The supply of new properties is driven by demand. Newly forming households are overwhelmingly the young, and as they have been hit hardest by the downward pressure on wages and increased indebtedness from student loans, they find it very difficult to save for a deposit or obtain mortgages. Hence the poor demand for new housing and the reluctance of the major developers to increase supply.

Do we need to release more land to increase housing supply?

According to the Campaign to Protect Rural England (CPRE), government figures show that the amount of brownfield land becoming available for re-development is far outstripping the rate at which it is being used and there is enough available for 1.5 million new homes. The release of more land is therefore not necessarily the answer.

Consider Ebbsfleet in Kent where the government announced plans to build a new garden city in 2014 with plans to provide 15,000 new homes. So far, despite the availability of land, only 100 homes have been built.

According to The Guardian on December 31, 2015, the biggest house builders in the UK have enough land to build more than 615,000 new homes. The four largest firms, Berkeley, Barratt, Persimmon and Taylor Wimpey, either own or have an option to build on more than 450,000 plots.

And according to a report in The Telegraph on December 19, 2016, the UK’s biggest house builders are sitting on 14 years worth of land on which almost one million homes could be built.

Research carried out by the housing charity Shelter found that the ten firms control 404,000 plots through their current land banks and a further 558,000 plots in so-called “strategic land banks”.

Developers prefer greenfield sites.

So why are developers pushing for the release of more land?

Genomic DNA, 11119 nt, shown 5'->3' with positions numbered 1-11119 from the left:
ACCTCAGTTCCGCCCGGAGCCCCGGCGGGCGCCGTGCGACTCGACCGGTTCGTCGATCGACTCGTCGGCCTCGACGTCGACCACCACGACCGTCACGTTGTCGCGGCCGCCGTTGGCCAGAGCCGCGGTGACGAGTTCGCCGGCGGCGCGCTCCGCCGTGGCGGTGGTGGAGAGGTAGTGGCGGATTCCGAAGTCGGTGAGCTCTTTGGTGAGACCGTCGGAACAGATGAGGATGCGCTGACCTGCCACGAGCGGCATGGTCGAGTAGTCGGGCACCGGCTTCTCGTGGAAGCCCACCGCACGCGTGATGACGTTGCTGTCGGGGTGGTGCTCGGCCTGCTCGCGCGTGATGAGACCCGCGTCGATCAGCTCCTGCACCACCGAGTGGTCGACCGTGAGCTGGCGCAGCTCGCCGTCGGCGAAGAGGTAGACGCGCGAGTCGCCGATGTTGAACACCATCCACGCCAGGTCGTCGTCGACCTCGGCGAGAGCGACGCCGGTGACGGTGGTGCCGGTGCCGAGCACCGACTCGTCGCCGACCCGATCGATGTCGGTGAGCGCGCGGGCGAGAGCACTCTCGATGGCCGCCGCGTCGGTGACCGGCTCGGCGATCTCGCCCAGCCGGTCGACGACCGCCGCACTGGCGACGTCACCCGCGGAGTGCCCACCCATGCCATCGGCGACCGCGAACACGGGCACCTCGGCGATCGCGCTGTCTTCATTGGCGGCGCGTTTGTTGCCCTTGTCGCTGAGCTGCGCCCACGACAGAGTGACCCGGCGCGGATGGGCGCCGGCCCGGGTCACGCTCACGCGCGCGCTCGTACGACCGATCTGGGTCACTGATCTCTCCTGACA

Developers prefer to develop greenfield sites because they are generally much cheaper and quicker to establish in terms of site set up than urban sites, involve no costly removal of contaminated soil and are therefore much more profitable.

Developers much prefer to develop “green belt” sites because the uplift in land value is eye-watering. Farmland in the green belt around Guildford could be bought for about £7,000 per acre over the past ten to twenty years. As development land, its value can increase to about £1.2 m per acre in areas such as Blackwell Farm. Ask any local estate agent.

Should we rely on the private sector to provide affordable housing?

In my view, it is inappropriate to rely on the private sector to provide affordable housing. It is the equivalent of asking Jaguar Land Rover to increase the supply of Range Rovers to make them more affordable.

An increase in the supply of affordable housing will only be realised when the government:

  • enables councils to borrow more money to build more housing for subsidised rent;
  • ends the “right to buy” policy which sells off council housing without replacing it;
  • makes subletting council houses a criminal offence and enforces it;
  • adjusts the tax system further to deter the “buy to let” market;
  • prohibits speculation in the residential market by non-UK residents (this is a big issue in London);